Overall Growth KPIs give you a glimpse of the app’s overall performance such as the size of the game’s player base, user growth, popularity, and potential opportunities.
- Downloads: The number of times users download the app into their devices
- Installs: The number of times users install the downloaded app
- Sign-ups/Registrations: How many users complete the sign-up or registration process
- Upgrades: How many users transition into a premium or paid version of the game
- User growth rate: How much the size of your user base has increased/decreased in a given time
Overall Growth metrics like downloads, installs, and sign-ups also serve as starting points for analyzing KPIs in other areas. They’re good indicators of user activity at each stage of your user acquisition funnel (from download, to installation, and conversion).
Engagement metrics let you objectively gauge user behavior and level of activity. If Overall Growth KPIs tell you how well your game attracts and grows your user base, engagement KPIs measure how successful your app is at keeping existing users active.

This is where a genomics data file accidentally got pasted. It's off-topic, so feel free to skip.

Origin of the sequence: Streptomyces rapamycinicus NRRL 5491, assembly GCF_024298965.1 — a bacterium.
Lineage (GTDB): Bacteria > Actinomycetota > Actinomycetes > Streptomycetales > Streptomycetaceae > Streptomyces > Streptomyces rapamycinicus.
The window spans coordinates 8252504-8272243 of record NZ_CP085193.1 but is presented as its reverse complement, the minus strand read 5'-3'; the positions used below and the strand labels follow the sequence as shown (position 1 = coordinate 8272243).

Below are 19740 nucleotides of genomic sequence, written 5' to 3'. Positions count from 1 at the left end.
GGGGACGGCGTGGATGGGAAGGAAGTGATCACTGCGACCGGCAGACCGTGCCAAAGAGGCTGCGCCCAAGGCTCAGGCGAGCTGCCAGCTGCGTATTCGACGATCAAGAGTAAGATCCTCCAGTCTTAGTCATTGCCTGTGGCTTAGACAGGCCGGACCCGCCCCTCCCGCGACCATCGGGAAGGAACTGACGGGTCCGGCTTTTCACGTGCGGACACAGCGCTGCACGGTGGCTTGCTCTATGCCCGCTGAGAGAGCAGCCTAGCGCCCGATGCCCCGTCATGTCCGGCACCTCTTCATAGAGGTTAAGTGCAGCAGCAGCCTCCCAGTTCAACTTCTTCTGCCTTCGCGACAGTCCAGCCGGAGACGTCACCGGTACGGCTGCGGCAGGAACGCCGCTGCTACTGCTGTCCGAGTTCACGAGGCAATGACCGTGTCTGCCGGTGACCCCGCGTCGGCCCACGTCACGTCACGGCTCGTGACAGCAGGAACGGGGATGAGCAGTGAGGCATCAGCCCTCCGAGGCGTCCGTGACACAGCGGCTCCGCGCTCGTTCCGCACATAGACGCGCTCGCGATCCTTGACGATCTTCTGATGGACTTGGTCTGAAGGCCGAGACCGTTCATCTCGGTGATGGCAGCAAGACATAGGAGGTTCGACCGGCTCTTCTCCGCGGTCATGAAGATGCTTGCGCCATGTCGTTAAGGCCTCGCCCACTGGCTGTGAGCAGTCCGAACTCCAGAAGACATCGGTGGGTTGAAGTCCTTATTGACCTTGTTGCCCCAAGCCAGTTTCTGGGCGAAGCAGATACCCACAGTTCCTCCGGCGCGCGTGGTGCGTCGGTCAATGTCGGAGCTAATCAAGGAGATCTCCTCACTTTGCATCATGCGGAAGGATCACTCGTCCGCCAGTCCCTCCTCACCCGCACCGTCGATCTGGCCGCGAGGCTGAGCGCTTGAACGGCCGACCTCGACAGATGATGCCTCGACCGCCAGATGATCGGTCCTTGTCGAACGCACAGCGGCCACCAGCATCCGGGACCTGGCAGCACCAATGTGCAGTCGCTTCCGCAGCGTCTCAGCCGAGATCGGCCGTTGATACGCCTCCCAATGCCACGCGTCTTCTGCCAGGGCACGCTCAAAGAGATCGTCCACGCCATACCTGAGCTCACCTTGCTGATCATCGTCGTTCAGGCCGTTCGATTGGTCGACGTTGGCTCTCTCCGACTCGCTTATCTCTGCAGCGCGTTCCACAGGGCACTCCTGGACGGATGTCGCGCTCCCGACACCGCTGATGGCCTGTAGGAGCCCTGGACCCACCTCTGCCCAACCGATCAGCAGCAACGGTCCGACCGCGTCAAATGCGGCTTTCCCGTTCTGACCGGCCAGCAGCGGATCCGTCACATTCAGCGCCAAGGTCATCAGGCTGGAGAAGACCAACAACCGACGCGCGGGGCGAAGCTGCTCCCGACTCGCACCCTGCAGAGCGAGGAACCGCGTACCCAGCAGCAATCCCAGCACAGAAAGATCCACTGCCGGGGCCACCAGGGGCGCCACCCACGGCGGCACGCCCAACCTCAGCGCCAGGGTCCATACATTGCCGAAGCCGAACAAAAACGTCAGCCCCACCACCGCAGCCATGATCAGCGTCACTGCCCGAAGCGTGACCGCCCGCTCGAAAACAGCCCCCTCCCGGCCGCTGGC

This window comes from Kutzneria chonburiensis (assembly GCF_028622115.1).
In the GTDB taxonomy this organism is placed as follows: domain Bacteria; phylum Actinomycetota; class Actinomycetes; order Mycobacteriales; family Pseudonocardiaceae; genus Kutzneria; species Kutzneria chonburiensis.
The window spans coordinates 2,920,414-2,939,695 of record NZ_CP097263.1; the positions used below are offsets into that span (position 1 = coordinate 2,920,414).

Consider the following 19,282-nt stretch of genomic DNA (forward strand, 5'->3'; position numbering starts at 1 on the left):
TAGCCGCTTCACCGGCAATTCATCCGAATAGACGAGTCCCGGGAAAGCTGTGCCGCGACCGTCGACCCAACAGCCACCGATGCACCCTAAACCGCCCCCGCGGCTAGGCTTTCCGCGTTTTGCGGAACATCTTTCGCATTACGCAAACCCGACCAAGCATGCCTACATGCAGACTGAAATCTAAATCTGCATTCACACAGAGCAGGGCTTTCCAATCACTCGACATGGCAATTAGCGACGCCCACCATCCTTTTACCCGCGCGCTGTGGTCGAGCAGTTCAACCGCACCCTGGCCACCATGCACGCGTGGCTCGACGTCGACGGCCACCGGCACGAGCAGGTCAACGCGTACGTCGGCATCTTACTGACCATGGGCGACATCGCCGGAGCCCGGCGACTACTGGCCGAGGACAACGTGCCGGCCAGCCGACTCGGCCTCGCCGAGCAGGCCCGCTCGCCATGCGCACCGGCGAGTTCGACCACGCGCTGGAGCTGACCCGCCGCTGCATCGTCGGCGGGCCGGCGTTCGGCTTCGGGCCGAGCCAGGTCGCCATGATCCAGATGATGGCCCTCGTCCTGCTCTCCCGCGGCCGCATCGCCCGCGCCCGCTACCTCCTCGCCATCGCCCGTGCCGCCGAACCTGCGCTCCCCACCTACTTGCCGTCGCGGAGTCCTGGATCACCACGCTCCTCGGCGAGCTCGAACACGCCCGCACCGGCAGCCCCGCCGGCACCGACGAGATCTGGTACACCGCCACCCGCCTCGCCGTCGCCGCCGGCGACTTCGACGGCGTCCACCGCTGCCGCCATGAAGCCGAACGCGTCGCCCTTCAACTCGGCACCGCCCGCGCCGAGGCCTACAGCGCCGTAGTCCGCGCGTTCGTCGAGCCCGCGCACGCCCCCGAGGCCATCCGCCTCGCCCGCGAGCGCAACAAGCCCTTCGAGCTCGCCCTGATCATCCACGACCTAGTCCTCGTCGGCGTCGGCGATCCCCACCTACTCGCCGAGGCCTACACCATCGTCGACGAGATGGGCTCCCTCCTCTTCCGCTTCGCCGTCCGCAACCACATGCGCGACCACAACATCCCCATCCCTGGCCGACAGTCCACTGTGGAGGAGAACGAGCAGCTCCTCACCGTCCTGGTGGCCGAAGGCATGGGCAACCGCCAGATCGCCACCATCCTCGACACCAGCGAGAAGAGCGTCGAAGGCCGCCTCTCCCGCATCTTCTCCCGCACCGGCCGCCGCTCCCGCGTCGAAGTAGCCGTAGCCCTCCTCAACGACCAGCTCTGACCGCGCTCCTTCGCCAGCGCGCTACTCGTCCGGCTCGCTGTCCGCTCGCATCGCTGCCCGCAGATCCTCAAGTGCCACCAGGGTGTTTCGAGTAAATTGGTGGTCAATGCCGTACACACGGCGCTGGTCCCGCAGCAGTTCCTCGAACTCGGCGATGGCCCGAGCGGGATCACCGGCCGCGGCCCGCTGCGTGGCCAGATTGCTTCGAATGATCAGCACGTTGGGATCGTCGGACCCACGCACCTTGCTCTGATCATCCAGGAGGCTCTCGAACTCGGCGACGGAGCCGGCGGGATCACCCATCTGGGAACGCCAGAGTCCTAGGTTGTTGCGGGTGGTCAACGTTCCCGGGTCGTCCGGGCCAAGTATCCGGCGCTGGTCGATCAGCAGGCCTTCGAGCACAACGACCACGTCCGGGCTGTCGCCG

- Daily active users (DAU) and monthly active users (MAU): The number of unique users who open the app at least once in the past 24 hours (DAU) and at least once during the past 30 days (MAU)
- Stickiness: The ratio of DAU to MAU; tells you how many monthly users are daily users
- Retention rate: The percentage of users who come back to open the app after a given time period (typically 1 day, 3 days, 5 days, 7 days, and 30 days)
- Churn rate: The percentage of users who have stopped playing after a given time period (usually a month)
- Sessions: The number of times users open the app (includes both unique and non-unique users)
Engagement KPIs work best when used together. For example, expressing sessions relative to DAU gives a more accurate measure of engagement than what you’d get by simply looking at the value of sessions alone. Sessions per DAU tells you how many times, on average, a unique user plays the game each day–which is something that you’d want to maximize in a free-to-play (F2P) mobile game.